One new sidewalk, running 0.4 miles on Pete Shaw Road in northeast Cobb, will serve both Lassiter and Rocky Mount. The other is a tenth of a mile stretch on South Gordon Road in south Cobb, which leads to Riverside. Both projects were approved unanimously by the board.
“These sidewalks are part of our Safe Routes to School program,” said Jim Wilgus, deputy director of the Cobb County Department of Transportation. “Within a certain distance from a school zone these are to help students be able to walk to school.”
The Pete Shaw Road sidewalk contract was awarded to Glosson Enterprises, the low bidder at a cost of $347,632.19. Glosson will also install the South Gordon Road sidewalks, beating out six other bidders with a price of $123,316.31.
The projects are being paid for with a 1 percent sales tax voters approved in 2011. The Cobb DOT has a priority system for new sidewalks. Sidewalks near schools come first, sidewalks that fill gaps between existing paths are second and third are regular, requested sidewalks.
Wilgus estimated the two newest sidewalk paths will break ground in the next two or three weeks. The Pete Shaw Road sidewalk should take 180 days to build, while South Gordon should take 120 days.
Cobb District 3 Commissioner JoAnn Birrell, who represents northeast Cobb including Pete Shaw Road, said sidewalks provide a big benefit to the county.
“Schools are a priority because this makes it safer for the kids,” she said. “We’re also getting ready to start a project at Addison Elementary on Ebenezer Road, which is in my district.”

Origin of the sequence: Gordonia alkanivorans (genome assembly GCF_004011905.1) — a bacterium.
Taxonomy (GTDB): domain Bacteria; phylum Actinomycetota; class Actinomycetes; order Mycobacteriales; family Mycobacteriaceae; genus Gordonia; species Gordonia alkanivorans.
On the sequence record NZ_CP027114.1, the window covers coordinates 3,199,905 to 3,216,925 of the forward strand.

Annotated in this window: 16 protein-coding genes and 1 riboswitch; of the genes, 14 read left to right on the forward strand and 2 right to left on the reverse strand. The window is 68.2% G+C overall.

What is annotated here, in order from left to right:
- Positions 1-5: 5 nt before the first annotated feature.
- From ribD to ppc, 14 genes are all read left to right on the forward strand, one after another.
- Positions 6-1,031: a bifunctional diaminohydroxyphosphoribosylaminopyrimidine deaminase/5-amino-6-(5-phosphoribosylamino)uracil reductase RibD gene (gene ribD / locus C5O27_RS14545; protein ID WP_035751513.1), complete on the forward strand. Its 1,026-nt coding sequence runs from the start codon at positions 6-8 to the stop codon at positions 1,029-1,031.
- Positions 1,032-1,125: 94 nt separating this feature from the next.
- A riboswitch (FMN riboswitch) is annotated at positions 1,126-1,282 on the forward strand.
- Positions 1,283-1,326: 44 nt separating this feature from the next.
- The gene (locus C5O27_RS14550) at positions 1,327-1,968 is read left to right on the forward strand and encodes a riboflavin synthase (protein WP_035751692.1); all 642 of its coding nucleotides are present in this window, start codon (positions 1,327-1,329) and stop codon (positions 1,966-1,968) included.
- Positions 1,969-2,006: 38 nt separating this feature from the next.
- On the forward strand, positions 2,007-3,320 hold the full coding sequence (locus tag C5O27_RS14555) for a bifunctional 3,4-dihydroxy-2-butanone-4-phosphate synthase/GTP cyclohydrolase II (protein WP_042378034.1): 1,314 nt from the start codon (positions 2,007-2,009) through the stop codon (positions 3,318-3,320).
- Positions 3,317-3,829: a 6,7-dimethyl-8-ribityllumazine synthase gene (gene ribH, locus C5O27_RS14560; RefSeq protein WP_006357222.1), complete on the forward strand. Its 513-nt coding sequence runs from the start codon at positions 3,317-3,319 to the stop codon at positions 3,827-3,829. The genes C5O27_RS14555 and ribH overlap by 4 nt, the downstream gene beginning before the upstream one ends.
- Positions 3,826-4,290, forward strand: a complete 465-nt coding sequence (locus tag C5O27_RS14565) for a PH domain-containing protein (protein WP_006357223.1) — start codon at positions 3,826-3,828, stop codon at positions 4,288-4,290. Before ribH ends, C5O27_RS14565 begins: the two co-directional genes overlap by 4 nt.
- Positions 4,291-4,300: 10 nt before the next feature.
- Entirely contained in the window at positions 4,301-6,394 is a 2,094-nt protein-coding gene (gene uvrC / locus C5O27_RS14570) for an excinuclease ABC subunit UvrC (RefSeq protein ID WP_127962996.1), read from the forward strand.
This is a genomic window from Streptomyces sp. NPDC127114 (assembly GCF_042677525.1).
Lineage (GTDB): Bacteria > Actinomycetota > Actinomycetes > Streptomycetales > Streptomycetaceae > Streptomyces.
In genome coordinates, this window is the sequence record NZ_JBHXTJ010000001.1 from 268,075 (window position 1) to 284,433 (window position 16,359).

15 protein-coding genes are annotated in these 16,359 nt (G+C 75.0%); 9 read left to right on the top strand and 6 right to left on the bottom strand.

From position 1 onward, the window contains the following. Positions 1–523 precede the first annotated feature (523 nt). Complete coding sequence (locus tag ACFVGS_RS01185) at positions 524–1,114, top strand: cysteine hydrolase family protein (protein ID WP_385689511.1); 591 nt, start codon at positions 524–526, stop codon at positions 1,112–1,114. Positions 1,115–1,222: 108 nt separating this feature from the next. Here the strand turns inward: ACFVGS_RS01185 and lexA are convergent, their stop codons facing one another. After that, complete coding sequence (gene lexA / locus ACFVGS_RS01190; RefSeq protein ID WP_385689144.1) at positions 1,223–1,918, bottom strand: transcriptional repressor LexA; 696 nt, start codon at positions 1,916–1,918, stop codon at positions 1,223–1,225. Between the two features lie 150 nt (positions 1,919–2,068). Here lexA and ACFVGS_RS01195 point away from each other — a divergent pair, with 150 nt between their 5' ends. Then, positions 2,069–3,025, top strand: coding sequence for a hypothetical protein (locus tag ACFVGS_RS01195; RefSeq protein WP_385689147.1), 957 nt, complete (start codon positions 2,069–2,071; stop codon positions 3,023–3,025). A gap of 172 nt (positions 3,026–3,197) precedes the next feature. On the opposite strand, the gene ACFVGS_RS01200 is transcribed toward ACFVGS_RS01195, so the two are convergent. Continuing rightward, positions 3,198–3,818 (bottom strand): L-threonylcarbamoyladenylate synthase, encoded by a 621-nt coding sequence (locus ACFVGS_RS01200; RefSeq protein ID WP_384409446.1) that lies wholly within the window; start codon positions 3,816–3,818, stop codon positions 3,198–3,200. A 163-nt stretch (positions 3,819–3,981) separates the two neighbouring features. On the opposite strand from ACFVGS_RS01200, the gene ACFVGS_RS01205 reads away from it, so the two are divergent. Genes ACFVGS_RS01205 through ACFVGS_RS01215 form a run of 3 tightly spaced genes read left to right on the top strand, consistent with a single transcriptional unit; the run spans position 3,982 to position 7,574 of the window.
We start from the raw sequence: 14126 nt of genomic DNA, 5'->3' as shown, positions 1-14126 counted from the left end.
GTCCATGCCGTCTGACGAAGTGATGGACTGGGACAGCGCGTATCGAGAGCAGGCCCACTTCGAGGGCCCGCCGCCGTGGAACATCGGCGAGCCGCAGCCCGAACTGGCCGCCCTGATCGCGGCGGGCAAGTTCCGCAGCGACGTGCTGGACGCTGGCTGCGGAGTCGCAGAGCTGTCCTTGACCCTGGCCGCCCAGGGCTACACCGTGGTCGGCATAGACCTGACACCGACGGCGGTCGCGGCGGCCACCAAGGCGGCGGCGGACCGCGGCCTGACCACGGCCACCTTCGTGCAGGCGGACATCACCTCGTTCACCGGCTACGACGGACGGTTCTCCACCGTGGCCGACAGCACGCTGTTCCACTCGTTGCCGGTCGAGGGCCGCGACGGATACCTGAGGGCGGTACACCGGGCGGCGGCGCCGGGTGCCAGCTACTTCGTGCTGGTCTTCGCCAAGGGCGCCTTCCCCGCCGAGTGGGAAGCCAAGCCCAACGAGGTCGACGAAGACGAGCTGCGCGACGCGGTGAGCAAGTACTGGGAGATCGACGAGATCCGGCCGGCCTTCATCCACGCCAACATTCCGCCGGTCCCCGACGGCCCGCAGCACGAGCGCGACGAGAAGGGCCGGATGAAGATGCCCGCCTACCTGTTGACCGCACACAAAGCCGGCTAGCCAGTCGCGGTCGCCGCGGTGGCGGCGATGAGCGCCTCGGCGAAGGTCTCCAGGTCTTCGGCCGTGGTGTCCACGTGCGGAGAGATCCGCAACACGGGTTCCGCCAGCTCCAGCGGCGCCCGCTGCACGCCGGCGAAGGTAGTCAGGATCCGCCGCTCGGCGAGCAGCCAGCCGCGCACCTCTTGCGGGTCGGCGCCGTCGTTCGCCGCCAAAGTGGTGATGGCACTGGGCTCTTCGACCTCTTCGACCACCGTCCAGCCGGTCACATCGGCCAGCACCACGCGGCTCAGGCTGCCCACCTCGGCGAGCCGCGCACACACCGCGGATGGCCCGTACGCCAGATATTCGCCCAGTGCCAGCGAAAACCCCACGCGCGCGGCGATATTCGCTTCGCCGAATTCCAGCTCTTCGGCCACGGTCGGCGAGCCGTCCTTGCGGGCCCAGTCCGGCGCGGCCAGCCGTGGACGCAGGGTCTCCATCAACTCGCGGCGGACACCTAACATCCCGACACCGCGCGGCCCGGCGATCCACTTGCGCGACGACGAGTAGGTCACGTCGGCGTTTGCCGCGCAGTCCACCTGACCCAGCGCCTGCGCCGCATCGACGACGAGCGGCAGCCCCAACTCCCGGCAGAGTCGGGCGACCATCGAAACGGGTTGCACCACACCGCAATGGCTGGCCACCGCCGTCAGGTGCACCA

A needed improvement?
But not everyone agrees the sidewalks are worthwhile. Earl Smith, a former county commission chairman and namesake of the Earl Smith Strand Theatre, is an outspoken critic of the sidewalks, calling them a waste of taxpayer dollars.
He says the original purpose of the special purpose local option sales tax was to build roads and get people through the county.
“You can see how far away this is from what the initial intent was,” he said. “Look at the sidewalks that have been built, the fabulous bicycle trails throughout the county. Look and see how many people are riding them. Then we have to maintain them. Where are the people that are using these? They’re not using them. By and large they are not being used and we keep adding to them. Every year we stack them on because we’re trying to get the vote where we promised a sidewalk.”
But Birrell says the sidewalks get plenty of use. She walks the routes herself on Safe Routes to School Day.
“There is no sidewalk on the same side of the street as Addison for a few blocks down from the school,” she said. “When I’d walk with the kids, it’s like you’re walking in a ditch. It’s just not conducive or safe for those kids to walk to school from neighboring subdivisions without sidewalks.”
The commissioners meet with the Cobb DOT each year to look at where to install new sidewalks.